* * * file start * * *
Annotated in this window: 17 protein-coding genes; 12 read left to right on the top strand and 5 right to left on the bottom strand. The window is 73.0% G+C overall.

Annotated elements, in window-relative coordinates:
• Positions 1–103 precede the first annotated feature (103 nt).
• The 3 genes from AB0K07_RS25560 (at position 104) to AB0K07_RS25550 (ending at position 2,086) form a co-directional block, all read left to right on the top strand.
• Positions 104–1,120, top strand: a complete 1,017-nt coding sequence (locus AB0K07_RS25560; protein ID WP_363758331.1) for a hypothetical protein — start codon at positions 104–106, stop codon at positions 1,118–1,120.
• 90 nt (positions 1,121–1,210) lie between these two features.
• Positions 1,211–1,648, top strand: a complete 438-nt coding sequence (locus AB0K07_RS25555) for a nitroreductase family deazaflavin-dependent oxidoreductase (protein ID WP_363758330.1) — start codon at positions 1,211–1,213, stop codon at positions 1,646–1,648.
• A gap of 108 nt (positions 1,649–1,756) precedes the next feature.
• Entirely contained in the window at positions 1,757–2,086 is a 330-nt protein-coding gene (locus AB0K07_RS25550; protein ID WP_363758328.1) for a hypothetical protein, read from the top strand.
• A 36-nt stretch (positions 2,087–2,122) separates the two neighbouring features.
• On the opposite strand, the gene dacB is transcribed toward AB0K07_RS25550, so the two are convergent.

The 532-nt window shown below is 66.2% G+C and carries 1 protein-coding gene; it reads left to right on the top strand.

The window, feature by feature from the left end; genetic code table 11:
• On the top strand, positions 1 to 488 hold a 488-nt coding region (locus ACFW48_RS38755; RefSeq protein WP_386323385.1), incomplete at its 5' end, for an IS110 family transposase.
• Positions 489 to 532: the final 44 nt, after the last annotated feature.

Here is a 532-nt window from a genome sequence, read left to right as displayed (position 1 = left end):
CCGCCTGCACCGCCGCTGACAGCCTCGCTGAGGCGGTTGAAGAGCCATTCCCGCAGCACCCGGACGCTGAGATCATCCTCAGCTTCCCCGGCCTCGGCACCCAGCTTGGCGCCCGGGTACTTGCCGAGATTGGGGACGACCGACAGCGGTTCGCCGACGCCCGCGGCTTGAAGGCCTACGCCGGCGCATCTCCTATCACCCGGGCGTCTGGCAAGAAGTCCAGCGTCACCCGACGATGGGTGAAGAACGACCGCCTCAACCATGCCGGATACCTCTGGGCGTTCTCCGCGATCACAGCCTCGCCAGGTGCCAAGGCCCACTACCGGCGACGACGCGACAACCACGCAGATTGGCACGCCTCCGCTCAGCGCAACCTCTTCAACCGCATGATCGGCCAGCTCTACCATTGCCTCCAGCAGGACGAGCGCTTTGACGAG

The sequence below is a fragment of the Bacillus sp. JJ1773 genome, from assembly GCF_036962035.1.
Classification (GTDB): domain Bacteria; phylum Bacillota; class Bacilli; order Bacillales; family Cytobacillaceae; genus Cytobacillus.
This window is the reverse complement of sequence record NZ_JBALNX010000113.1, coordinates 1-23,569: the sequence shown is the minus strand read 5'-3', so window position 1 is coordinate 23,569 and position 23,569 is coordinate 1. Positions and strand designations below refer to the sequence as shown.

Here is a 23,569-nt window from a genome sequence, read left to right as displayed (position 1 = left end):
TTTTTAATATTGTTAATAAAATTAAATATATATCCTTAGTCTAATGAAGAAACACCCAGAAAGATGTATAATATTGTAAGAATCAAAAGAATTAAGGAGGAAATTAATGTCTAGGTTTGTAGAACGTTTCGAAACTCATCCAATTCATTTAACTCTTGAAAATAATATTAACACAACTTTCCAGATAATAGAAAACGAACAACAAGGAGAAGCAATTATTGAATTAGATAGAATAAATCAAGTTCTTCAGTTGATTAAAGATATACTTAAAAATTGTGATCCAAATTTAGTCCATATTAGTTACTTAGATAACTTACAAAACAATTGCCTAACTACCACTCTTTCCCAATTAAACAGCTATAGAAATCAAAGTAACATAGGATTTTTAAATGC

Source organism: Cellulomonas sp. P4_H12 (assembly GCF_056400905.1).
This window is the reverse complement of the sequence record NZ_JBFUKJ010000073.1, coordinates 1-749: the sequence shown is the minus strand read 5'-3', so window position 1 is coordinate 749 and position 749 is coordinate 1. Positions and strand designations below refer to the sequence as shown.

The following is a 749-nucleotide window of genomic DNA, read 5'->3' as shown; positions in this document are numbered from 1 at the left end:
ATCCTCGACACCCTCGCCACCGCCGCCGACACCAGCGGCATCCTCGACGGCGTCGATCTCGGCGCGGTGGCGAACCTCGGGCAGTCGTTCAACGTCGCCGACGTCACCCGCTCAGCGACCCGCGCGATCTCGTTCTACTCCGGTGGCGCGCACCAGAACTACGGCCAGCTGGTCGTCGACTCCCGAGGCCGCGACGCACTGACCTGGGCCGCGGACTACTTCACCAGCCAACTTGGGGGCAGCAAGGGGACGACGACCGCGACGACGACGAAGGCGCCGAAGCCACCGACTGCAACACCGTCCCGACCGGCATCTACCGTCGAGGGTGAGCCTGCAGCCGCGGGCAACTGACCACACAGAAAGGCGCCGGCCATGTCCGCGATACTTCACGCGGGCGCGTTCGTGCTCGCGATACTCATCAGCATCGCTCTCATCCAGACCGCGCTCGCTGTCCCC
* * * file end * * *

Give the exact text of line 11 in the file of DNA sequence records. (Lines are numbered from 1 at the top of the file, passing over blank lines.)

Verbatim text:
• On the opposite strand, the gene dacB is transcribed toward AB0K07_RS25550, so the two are convergent.